[click Image to Enlarge]
This isn't unusual. See the site Magazine Death Pool for the betting line on which magazines will cease publication. Note that Blender, which ceased publication in March 2009, had on the cover such rock "artists" as Kelly Clarkson. Meanwhile, the current Rolling Stone covers such cutting edge youth concerns as Obama's Energy Secretary saving the Planet, stories on "Mad Men," "Entourage," "True Blood," and "Weeds" (all skewing heavily female, and older, mid forties or later). American Idol's Chris Daughtry, and Willie Nelson are featured, along with the shocking news that American Idol's Adam Lambert is indeed, gay. Lambert of course poses on the cover as a seductive pop tart, reminiscent of Rolling Stone's 1990's era cover featuring the edgy, youth-oriented Britney Spears (pre-meltdown, pre-Federline).
None of these features, stories, photos, or series of covers screams youth orientation, and of course nearly every bit of content skews heavily older and female.
This is because America's most scarce resource is young (White) people, who drive Rock and other aspects of youth culture.
The short story of 20th Century demographics would read something like the following. In the 1920, prosperity and an increased supply of youth (born after the turn of the Century in good times) created a youth culture. Increased prosperity also led to more babies being born. Then the Great Depression ended the Youth Culture, followed by WWII, which made teenagers who turned 18 in 1942, 1943, 1944, and 1945 (born in 1924, 1925, 1926, and 1927 respectively) into adults very quickly. Youth culture did not return, until the post-War baby boom and rising incomes created it as in the 1920's. Starting with first toys and then music, youth markets exploded. The Davy Crockett craze, and toys, were as important as Elvis. For example, Hula Hoops came on the scene in 1957, along with Frisbees. Kids who were ten or eleven in the 1950's, entered their late teen age years and early twenties in the 1960's, and drove the youth culture, from music to fashions.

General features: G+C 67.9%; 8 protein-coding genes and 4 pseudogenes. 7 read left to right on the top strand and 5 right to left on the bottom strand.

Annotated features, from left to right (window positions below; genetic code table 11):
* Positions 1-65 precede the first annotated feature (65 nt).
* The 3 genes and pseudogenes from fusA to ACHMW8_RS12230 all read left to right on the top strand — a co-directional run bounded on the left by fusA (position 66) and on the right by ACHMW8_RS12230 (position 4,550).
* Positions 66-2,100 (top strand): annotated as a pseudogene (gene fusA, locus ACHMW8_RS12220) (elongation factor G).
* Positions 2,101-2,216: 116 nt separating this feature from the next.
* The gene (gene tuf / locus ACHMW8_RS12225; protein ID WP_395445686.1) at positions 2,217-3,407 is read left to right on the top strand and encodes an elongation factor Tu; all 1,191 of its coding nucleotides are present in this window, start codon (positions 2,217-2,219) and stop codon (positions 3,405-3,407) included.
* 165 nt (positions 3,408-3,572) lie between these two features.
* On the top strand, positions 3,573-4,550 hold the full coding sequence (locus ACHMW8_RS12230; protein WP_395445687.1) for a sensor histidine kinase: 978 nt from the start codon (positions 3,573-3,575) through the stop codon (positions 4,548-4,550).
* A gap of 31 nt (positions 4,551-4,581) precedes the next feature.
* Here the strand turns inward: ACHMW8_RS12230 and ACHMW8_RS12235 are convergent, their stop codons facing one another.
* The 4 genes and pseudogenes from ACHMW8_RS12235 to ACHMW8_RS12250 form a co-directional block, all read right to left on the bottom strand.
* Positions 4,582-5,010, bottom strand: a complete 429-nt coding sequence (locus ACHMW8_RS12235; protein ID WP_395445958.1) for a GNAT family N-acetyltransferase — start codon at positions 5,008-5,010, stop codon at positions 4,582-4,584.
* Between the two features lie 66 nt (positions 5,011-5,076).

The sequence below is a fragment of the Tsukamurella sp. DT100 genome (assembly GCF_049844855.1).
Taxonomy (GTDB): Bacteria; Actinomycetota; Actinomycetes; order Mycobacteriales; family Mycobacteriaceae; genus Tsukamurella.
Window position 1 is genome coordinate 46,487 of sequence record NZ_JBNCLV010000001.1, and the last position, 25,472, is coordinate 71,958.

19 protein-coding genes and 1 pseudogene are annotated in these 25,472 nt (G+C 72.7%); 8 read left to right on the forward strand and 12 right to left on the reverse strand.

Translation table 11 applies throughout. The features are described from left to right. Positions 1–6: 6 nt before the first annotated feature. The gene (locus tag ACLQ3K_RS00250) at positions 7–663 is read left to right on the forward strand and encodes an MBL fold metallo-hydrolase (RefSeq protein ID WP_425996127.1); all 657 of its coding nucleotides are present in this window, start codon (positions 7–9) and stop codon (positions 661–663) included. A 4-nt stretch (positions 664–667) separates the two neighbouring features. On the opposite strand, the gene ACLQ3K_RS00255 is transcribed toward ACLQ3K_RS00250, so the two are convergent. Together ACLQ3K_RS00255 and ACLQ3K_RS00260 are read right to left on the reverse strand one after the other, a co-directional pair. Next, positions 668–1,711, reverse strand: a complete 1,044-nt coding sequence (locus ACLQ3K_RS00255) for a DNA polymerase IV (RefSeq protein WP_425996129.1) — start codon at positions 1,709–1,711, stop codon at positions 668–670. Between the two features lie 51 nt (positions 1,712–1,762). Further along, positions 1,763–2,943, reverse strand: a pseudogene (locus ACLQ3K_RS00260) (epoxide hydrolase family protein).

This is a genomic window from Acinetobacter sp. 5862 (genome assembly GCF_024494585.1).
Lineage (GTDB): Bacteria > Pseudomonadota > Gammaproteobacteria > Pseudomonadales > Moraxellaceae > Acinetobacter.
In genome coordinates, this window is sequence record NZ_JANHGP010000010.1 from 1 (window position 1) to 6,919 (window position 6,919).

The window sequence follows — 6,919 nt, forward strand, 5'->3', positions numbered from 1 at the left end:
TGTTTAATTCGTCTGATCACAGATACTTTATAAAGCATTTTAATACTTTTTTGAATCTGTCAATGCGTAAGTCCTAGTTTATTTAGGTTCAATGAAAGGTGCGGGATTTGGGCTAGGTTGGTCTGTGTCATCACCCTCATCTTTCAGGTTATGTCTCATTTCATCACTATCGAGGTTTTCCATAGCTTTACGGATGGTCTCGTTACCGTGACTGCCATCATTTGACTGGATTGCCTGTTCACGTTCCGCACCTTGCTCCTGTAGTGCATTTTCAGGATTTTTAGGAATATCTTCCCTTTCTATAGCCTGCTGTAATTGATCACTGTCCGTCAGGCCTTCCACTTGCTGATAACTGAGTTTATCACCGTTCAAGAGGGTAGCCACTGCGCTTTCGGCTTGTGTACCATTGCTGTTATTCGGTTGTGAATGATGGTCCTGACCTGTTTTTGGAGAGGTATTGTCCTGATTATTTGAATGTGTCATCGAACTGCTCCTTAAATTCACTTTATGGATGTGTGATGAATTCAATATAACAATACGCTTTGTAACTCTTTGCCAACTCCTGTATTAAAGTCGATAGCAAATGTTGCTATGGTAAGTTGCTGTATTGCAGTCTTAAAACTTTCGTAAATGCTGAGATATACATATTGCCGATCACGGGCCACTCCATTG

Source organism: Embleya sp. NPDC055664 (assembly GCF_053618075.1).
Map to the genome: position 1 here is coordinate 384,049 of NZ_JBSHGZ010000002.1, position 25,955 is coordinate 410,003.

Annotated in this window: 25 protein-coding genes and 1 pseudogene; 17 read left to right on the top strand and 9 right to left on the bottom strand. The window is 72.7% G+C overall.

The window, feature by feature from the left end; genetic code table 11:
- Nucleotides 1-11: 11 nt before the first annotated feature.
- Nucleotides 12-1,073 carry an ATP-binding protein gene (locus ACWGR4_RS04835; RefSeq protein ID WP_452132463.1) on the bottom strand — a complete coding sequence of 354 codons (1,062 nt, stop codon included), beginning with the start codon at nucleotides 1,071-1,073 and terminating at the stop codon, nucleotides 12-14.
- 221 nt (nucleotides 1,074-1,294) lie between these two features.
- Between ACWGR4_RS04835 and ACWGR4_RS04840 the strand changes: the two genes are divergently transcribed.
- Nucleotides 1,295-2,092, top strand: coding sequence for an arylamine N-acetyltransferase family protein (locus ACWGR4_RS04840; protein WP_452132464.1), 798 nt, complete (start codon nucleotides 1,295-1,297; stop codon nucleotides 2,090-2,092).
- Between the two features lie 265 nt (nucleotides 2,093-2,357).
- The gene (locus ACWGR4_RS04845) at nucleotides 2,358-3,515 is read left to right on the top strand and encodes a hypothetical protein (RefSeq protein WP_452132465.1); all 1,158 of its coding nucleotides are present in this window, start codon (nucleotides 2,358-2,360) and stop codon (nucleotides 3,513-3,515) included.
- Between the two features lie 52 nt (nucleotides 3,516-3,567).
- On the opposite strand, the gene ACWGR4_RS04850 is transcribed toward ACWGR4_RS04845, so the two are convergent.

But, births became radically reduced in the latter half of the 1960's. Rising costs of living, declines in real wages, ending of restrictions on abortion, contraception, and the belief in delayed marriage reduced fertility and births every year starting in 1965. During the 1970's, this reduced fertility (as families were also hammered by a poor economy) only increased, recovering somewhat in the 1980's, only to fall again in the early 1990's during the recessionary period, and the high cost of housing in the inflationary period of the latter 1990's and early 2000's when the Dot-Com and Housing bubbles drove prices in urban job centers (mostly on the coasts) up past affordability for many families.
This has left marketers, publishers, creative people, pundits, and many others in a mental prison. Their model of how the world works (there is always more young people, and a large group of young people drives an ever changing culture) is at odds with the reality: there is an ever smaller supply (of young White people) who are the engine of youth culture, and this lack of young (White) people is the chief cause of the decline of youth culture in all areas.
While it is true that internet piracy, decline of the CD as a sales medium for music, and the growth of low-cost online sales of mp3 versions of music on sites as diverse as Apple's Itunes store and Amazon's own online offerings have seriously diminished the money rock artists (and everyone else) earn from recordings, live performances are still lucrative.